Bimanual tasks - stitching bag tag holder back into place [Northface bag; task evaluation; benchmark]
To separate Real Men from Quiche Eaters, a range of observations can be useful howevermuch one needs to know them before being able to apply them. In the context of prosthetic arms, quite obviously, the ability to discriminate shit from shinola does not grow on trees either.
If you are now even the mildest bit offended by me using clear language, bear in mind that no self respecting quiche eating "bionic" aficionado ever avoids to equate prosthetic hooks with "arcane" technology or fairytale figures such as Captain Hook. And as long as we all accept that the first stone has been cast, and that (if you are part of that group) you might be part of a problem (rather than a solution), we are all super cool, particularly when now we are going to call the cards.
Real tests do grow on trees, actually, in the real world. Already so far, it should have become sky clear to you that wearing a prosthetic arm to do lesser acts than storing a sofa on the attic is mostly (but not quite) pansy boy (not girly!) territory. If your prosthetic arm does not fully assist in solving these bimanual tasks, revise its concept before it is too late. Because if anything, real life does not change because of you suggesting amputees wear 3 kg material that cannot even open a bag of pop corn. I write this because I know that that was what you were (secretly) hoping.
So here is the task.
The tag holder of my Northface bag came off due to travel and strain.
The damage can be seen in the following picture. The other side of the tag holder had come undone more extensively.
Here is me stitching it back on.
For that, I use a thick strong needle and thick strong black string.
In order to push the needle through the dense fabric of the bag, lots of force must be applied to the needle, and to make sure the (gray, see following image) plastic of the tag holder stays in place, the prosthetic hook is used to exert precise ultra hard counter pressure. This works extremely well. I tried sewing with the Becker hand - that works. But sewing with the i-Limb was a disaster. The fingers are too weak, cannot reliably grip, definitely do not push hard enough and the controls are not useful when using the elbow and forearm muscles of the stump to actually push hard with the prosthetic device.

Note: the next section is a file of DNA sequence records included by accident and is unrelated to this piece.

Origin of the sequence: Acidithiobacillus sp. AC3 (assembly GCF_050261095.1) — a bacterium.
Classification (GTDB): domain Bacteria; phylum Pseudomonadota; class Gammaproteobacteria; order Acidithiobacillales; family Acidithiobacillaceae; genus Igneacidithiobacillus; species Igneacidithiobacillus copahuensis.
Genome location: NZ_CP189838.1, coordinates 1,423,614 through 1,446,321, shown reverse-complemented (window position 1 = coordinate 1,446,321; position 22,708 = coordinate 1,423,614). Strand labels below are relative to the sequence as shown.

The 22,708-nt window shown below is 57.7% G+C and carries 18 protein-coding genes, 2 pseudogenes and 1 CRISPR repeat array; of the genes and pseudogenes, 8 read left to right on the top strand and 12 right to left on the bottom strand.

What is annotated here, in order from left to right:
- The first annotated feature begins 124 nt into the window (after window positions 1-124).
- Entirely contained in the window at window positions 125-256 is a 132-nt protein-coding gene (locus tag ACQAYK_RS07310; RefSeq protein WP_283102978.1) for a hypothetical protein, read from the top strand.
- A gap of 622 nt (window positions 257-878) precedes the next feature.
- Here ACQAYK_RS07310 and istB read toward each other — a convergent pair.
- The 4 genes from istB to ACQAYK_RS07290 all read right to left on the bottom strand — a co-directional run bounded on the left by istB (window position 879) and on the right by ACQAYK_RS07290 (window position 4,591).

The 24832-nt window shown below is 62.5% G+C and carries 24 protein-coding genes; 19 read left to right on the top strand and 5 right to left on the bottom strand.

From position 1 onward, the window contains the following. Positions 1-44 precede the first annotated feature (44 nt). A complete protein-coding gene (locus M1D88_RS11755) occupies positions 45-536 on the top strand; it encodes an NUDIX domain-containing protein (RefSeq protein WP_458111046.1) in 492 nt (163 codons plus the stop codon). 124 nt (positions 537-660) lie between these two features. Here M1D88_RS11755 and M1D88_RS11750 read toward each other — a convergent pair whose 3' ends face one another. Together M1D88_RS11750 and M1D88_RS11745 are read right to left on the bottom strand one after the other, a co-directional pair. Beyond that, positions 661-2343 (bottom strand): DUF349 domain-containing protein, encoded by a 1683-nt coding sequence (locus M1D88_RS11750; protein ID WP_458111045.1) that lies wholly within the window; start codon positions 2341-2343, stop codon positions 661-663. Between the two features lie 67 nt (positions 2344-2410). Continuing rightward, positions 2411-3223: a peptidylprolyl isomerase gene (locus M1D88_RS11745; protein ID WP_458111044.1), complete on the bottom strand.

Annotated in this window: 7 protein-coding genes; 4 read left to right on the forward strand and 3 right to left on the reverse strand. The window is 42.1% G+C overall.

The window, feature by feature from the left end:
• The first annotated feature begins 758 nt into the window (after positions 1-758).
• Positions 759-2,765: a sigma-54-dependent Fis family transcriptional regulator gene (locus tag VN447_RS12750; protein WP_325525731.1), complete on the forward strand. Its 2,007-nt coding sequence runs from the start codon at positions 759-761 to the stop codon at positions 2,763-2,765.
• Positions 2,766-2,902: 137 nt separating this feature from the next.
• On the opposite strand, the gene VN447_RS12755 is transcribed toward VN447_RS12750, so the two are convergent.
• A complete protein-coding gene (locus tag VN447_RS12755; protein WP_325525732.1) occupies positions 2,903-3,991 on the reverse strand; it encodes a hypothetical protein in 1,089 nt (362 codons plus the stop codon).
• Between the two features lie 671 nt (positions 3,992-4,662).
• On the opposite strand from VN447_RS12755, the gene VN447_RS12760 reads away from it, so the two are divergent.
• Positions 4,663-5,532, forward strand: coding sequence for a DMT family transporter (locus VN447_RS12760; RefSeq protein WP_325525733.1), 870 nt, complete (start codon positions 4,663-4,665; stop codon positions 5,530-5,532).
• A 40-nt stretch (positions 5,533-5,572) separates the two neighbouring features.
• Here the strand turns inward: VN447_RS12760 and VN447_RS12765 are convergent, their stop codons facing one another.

Here is a view on the needle penetrating bag and tag holder:
In order to allow for needle maneuvering from outside to the inside, the inside lid bag inset - the gray net that you see - must be kept away from the needle. So, doing that with the hook is extremely fast and effective as the hook's grip and precision as well as its immediate speed make for a fast progress.
Do not get me wrong here. It is nice and sweet to see fluffy ideas of what a prosthetic hand should do in the imagination of some academics. But it is immensely nicer and sweeter to actually have and be able to use a prosthetic that allows me, here and there and now, to really solve hard bi-manual tasks no researcher, in all years of prosthetic hand research, has EVER thought of, but that I anticipated when we were putting together my prosthetic arm. Not even 15 minutes later after I had started was my bag stitched up and fixed and ready to fly.
Remember. Real men stitch stuff up and get it ready in no time.